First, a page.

27th Conference on Hurricanes and Tropical Meteorology


Nature of Asian monsoon precipitation

Peter J. Webster, Georgia Institute of Technology, Atlanta, GA; and C. D. Hoyos, C. Schumacher, and R. A. Houze

The structure of the mean precipitation of the South Asian monsoon is spatially complex. Embedded in a broad precipitation maximum extending eastward from 70E out into the North west tropical Pacific Ocean are strong local maxima to the west of the Western Ghats, over Cambodia, in the eastern China sea, over the eastern tropical Indian Ocean and the Bay of Bengal. Maximum precipitation is seen over the oceans and not over the land regions. Distinct temporal variability also exists with time scales ranging from weeks to decades. Neither the spatial or temporal variability of the monsoon can be explained simply as the response to the cross-equatorial pressure gradient force between the continental regions of Asia and the oceans of the southern hemisphere as suggested in classical descriptions of the monsoon. Noting that an understanding of the processes that produce the spatial and temporal variability of monsoon rainfall will increase skill in prediction, we conducted a detailed diagnostic study.

Local and regional effects of orography, propagation characteristics of the monsoon intraseasonal oscillations (MISOs), propagation of biweekly signals from the South China Sea and land-atmosphere feedbacks, are found to modulate and determine mean precipitation patterns. To explain the interannual variability of the monsoon, many studies have tried to establish a relationship between the seasonal monsoon rainfall and ENSO. However the correlations among these two phenomena have considerably changed over the decades and the response of regional rainfall to external forcing does not appear to be spatially coherent. In addition, a proportion of interannual modulation of the monsoon is found to be essentially independent to boundary conditions outside the Indian Ocean. This internal variability of the South Asian monsoon results from the cumulative effect of rainfall variability on intraseasonal time scales, specifically MISOs, which are shown to be the main modulator of weather events and enclose almost all synoptic activity.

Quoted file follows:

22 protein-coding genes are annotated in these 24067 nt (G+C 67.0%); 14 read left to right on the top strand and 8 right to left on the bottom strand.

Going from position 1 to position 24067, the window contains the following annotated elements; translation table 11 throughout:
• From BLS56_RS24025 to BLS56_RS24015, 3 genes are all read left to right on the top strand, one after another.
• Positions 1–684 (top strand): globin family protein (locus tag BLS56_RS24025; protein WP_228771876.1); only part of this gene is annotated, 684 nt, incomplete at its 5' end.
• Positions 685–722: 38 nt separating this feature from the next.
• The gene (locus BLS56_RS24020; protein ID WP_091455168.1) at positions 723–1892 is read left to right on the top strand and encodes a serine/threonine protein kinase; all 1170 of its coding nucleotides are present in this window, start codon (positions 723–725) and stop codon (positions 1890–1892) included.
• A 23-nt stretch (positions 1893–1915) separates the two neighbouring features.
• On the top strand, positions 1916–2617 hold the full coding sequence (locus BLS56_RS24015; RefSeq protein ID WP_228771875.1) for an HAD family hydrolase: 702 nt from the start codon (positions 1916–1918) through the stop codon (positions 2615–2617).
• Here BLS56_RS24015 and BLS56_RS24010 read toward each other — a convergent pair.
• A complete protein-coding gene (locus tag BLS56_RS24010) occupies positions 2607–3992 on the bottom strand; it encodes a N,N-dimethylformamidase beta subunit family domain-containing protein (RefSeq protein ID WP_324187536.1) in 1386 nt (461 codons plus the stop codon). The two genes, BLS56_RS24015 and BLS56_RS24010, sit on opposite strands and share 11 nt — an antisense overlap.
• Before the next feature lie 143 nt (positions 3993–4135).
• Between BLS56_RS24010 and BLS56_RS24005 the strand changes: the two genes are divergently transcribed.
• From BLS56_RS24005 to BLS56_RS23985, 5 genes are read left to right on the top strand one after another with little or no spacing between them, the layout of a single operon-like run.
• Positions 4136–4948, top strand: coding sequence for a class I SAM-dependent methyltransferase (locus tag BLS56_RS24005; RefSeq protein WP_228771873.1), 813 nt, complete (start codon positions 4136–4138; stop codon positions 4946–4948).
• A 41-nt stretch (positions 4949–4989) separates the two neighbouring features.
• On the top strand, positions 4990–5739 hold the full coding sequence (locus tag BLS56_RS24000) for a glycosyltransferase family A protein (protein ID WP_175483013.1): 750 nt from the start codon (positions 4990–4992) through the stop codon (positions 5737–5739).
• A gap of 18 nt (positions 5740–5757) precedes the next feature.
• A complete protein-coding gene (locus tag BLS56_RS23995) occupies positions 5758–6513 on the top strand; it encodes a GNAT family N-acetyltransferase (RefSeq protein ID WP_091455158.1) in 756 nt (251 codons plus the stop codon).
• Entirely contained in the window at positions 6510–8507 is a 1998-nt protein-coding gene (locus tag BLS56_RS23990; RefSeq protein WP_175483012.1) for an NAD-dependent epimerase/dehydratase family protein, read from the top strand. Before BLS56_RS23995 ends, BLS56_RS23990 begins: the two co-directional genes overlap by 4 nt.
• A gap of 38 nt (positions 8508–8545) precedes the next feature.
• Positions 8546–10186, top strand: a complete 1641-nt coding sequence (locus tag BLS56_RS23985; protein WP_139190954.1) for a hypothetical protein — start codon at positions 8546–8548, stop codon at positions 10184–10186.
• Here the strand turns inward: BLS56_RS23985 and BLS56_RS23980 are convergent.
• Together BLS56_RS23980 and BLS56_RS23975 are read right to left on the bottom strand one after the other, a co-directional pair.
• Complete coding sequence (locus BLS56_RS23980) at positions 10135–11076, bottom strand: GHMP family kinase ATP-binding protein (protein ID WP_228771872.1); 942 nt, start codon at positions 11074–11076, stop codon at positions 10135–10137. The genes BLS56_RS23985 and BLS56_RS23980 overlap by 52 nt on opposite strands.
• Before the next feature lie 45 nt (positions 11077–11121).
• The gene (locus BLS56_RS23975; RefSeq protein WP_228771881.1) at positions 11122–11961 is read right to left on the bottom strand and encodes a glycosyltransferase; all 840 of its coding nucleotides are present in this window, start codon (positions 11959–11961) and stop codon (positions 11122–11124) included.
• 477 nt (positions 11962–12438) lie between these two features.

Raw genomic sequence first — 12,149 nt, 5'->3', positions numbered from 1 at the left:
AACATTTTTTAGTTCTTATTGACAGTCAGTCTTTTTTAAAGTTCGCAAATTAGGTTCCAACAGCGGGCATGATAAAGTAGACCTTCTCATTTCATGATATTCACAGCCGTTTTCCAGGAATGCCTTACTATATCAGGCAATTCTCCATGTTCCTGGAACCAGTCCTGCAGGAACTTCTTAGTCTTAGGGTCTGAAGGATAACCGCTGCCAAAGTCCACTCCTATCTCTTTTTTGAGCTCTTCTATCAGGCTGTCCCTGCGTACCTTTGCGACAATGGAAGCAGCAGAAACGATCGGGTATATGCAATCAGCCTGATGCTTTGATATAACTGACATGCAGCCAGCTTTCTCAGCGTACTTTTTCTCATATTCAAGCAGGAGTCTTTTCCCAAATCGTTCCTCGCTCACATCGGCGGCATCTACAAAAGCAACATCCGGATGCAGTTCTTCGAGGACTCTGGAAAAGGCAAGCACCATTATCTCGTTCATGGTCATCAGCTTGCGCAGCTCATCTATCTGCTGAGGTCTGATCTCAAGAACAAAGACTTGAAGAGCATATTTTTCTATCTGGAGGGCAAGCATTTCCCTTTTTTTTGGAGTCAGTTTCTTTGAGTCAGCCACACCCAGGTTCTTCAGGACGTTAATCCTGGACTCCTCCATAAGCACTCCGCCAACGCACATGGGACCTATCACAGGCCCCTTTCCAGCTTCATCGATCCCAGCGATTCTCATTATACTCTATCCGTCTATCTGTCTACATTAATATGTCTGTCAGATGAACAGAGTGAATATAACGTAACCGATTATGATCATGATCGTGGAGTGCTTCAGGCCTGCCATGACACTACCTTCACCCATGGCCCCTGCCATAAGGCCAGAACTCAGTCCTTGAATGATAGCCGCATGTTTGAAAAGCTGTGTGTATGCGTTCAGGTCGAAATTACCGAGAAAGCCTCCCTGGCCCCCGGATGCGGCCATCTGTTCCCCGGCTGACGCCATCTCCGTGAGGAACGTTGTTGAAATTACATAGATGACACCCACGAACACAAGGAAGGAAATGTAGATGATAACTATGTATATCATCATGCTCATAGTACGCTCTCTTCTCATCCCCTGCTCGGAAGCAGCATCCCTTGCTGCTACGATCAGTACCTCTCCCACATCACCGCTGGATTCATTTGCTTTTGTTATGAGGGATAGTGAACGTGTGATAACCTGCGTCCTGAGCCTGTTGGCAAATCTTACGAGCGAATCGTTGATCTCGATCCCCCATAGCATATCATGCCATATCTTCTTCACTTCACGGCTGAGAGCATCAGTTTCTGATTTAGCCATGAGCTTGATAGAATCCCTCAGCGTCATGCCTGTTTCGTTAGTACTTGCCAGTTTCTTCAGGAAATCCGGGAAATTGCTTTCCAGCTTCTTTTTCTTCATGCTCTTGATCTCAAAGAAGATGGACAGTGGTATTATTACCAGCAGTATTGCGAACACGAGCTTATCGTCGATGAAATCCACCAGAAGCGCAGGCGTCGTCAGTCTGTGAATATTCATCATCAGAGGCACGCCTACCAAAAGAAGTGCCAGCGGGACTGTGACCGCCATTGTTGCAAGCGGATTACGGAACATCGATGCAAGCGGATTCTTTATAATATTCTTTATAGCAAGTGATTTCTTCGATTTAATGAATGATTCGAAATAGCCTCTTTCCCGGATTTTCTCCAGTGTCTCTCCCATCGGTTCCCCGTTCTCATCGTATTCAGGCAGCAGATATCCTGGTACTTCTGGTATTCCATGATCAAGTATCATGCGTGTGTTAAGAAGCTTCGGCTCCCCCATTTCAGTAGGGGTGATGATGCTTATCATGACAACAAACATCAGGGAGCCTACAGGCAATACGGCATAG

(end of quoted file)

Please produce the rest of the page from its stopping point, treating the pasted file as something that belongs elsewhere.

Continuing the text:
Determining whether the precipitation maximum located on the eastern side of the BoB is the result of MISO activity or due to orographic uplift (or a combination of both) is a central research issue in this study. Detailed diagnostics show that the northward propagation of the low pressure system associated with the evolution of a MISO event generates a cyclonic circulation that tends to drive moist air towards the Burma mountain range and, in so doing, considerably enhancing rainfall in the northeast corner of the BoB, explaining much of the observed summer maximum parallel to the mountains. This result suggests that in order for the climate models to reproduce the observed seasonal monsoon rainfall structure, it is necessary to improve the simulation of MISO activity.


Session 14C, Climate Dynamics and Hydrologic Cycle
Thursday, 27 April 2006, 3:30 PM-5:30 PM, Big Sur

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